One thing I’ve noticed with New Zealand is that it can be quite difficult finding cheap short-term rental accommodation (as it can also be in Australia).

By “short-term rental” I’m referring to stays of say, one or two weeks, to possibly several months (but less than the usual 6 to 12 months that most landlords require).

This is in contrast to countries like Thailand, where many (if not most) accommodation providers offer rates for daily, weekly, and monthly stays.

In New Zealand, your short-term rental options usually consist of the following:

  • Pay the nightly rate multiplied by the number of nights
  • Try to negotiate a lower rate with the accommodation provider
  • Go through a real estate agent and sign up for a 6 month (or 12 month!) lease

Pay the nightly rate multiplied by the number of nights

While this option can work well for shorter stays, it can become very expensive if you plan to stay more than a few weeks at the same location. Hotels/motels rarely charge less than $120 per night (more like $140 per night and higher) so multiplying that by say, 21 days, will cost you more than $2,500.

Of course, you can always save money by staying in a camping ground. A small cabin at a camping ground could be as low as $50 or $60 per night. And if you bring your own caravan, campervan, or even tent, your accommodation bills can be reduced quite considerably.

Try to to negotiate a lower rate with the accommodation provider

This is something you should probably always try to do when staying longer than a few nights at the same location. I always ask the accommodation provider if they offer discounts for longer stays. They usually ask “how long” and I reply with something like “maybe weeks, maybe months… depends on the discount”!

Some providers advertise lower rates for longer term stays but most don’t. If you plan on staying several months, ask if they offer a monthly rate.

The season can make a big difference on the price you pay and whether you can secure a large discount on your accommodation.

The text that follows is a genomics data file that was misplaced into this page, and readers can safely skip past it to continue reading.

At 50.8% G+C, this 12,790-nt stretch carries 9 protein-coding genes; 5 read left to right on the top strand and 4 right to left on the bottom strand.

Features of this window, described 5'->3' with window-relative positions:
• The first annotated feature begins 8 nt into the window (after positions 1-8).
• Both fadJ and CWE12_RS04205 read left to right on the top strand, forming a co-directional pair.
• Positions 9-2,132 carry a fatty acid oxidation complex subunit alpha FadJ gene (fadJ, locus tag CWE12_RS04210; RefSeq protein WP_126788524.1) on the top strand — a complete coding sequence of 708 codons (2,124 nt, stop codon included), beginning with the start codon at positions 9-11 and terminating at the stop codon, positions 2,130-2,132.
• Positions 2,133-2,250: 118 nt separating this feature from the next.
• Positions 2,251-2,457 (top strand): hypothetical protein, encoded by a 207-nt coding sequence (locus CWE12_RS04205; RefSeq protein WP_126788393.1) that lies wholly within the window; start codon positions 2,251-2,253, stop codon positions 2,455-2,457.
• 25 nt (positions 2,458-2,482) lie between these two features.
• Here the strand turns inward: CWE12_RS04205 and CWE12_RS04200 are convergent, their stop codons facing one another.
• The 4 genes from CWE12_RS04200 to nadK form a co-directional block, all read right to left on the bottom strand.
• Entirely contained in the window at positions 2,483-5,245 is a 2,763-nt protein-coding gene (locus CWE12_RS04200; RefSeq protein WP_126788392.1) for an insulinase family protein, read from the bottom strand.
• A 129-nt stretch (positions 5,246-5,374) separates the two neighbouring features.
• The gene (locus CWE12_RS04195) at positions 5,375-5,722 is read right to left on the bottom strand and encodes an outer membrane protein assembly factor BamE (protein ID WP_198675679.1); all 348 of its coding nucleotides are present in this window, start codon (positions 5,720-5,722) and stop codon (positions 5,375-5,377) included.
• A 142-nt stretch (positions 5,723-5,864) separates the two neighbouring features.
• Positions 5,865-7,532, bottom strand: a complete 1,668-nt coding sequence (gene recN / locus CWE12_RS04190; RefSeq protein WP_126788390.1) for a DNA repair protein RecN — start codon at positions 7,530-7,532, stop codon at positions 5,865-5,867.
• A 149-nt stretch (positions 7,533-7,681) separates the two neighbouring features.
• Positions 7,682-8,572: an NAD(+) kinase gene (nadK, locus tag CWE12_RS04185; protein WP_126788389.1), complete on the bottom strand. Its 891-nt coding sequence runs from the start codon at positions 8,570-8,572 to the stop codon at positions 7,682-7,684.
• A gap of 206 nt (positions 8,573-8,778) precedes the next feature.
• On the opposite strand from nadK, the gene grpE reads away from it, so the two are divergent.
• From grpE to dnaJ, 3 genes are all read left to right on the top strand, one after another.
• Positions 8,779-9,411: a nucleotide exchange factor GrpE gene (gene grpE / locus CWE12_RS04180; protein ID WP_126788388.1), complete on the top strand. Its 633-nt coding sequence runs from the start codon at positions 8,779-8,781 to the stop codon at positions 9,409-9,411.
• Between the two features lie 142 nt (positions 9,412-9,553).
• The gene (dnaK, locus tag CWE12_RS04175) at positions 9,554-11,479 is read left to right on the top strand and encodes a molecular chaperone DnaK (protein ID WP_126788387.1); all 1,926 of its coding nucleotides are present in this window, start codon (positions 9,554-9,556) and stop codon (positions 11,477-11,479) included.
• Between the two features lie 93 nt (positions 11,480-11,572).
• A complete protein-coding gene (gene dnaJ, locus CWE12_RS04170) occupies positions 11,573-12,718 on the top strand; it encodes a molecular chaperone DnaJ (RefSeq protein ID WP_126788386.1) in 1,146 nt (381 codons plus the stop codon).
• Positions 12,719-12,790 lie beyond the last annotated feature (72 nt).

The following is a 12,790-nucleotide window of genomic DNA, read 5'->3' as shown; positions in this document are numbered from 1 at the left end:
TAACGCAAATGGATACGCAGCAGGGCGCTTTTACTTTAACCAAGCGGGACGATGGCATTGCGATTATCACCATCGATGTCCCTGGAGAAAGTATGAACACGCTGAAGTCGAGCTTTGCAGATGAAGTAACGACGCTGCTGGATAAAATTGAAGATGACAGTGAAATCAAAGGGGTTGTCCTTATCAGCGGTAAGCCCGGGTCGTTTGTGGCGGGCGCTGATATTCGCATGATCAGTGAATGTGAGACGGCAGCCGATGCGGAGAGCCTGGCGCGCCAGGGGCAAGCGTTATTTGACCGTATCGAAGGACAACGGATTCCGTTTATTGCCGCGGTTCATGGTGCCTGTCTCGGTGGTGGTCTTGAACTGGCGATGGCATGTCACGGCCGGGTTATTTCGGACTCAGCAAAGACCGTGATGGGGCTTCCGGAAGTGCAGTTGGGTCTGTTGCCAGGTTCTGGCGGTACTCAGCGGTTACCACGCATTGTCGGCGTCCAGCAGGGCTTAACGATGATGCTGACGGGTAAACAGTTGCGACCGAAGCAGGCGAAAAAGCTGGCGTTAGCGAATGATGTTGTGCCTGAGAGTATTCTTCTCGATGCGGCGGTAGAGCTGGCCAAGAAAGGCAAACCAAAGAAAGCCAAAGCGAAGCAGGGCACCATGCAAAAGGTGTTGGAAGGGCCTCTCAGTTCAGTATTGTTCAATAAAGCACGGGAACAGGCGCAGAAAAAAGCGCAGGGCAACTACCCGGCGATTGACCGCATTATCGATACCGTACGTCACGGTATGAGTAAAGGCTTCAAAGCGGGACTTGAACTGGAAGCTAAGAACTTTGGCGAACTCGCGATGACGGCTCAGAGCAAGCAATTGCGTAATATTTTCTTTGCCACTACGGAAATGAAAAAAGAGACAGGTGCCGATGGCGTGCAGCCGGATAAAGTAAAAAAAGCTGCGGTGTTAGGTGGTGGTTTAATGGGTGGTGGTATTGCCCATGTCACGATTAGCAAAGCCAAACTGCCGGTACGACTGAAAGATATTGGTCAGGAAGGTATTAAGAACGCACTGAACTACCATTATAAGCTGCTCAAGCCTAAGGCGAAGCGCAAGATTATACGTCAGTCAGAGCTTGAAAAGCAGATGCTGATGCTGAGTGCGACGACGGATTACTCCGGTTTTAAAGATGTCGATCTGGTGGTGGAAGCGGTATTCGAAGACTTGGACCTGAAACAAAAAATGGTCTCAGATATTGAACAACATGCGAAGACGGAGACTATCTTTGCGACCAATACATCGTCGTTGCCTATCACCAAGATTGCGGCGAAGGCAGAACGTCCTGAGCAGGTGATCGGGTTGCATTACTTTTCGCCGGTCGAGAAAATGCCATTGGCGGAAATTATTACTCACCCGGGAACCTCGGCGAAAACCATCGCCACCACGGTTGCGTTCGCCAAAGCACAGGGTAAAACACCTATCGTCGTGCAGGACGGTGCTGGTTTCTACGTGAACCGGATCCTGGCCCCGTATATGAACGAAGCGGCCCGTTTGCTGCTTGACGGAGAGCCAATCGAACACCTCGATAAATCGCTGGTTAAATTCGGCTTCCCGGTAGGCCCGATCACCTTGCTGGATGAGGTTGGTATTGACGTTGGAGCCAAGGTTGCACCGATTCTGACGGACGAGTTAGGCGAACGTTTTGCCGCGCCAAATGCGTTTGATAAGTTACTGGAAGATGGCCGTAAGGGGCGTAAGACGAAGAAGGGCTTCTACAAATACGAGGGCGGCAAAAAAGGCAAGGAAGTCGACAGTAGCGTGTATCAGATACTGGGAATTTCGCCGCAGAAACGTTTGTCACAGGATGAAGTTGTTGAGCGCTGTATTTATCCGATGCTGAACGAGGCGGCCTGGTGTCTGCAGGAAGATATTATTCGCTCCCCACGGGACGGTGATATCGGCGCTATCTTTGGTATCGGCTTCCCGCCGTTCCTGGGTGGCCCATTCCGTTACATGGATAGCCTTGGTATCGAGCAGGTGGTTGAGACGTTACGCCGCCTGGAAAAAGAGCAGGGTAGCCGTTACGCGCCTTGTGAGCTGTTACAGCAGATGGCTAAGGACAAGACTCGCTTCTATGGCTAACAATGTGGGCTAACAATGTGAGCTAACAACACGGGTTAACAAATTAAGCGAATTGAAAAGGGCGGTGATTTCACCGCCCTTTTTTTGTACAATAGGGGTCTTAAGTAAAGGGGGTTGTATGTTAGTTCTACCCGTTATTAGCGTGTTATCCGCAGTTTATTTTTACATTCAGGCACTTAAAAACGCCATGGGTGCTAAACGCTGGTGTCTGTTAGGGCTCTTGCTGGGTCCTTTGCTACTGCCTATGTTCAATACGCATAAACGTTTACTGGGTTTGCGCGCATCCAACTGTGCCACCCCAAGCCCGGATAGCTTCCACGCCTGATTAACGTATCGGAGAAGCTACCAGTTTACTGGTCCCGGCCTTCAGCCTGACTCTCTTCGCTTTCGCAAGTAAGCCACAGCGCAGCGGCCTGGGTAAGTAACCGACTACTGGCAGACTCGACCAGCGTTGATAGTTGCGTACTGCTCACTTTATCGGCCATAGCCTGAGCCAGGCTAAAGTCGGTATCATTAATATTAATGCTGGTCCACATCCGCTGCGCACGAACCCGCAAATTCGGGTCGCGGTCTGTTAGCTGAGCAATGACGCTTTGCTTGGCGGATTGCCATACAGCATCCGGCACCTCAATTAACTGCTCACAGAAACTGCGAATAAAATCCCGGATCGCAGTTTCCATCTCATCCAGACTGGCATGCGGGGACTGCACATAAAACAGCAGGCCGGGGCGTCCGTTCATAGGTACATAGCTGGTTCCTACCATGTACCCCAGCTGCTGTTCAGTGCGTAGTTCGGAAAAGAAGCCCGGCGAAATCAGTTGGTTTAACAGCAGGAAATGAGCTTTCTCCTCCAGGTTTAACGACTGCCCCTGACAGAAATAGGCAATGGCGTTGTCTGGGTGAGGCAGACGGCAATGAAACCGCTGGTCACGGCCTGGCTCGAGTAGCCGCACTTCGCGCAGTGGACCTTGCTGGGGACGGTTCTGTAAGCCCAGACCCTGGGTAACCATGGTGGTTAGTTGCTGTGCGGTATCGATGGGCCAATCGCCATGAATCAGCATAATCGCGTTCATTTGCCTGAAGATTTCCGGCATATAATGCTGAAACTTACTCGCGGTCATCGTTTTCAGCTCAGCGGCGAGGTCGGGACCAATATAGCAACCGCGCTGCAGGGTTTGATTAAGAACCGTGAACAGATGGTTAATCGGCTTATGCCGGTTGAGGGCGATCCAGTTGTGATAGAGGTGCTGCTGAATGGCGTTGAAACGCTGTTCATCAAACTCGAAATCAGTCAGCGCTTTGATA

For example, I’m currently paying $350 per week for a fully furnished holiday cottage in Nelson, which usually goes for $240 per night. Mind you, I had to sign a 9-month lease, but the lease allows me to cancel at any time by giving 3 weeks notice. I found this place online before I arrived in New Zealand and emailed the owner asking if they offer discounts for longer term stays of several months or more. I was surprised when he provided me with a link to the TradeMe website advertising it for $350 per week (utilities extra).

In case you don’t know, the TradeMe website is one of New Zealand’s most popular websites. It’s a buy/sell website and also includes real estate rentals.

Go through a real estate agent and sign up for a 6 month (or 12 month!) lease

If you’re comfortable with this option, you could pay as little as a few hundred dollars per week for a two or three bedroom house in a good location. Perhaps less for an apartment.

However, there are several problems with going the real estate agent route.

First of all, you need to be able to commit to staying for the full 6 months (or 12) that you sign on the lease. If you’re only staying a few months, you’d best not go down this route – unless you can find a landlord who’s willing to allow you to sign a shorter lease (probably won’t be easy).

Also, most properties offered through real estate agents are non-furnished. This means you’ll need to buy a bed, fridge, lounge suite, kitchen table, washing machine, etc etc. This is just not feasible if you’re only here on holiday. OK, some rental properties are offered fully furnished, but then you’ll run into the next issue.

You’ll need to complete an application form (once you’ve inspected the place).  This application is then presented to the landlord (along with any other applications) and the landlord will choose whichever he/she thinks is the best fit. If you’re only in NZ on holiday, this could cause some problems. If you have no rental track record in NZ this could cause problems.

One way around this issue could be to offer to pre-pay the full 6 months in advance. But then that’s a risk you’d need to be willing to take…

Conclusion

While finding short-term rental accommodation in New Zealand can be quite difficult, a little bit of effort can achieve positive results. Just be prepared to spend some time researching the market before you arrive at your destination. And don’t be afraid to fire off those emails asking for discounts!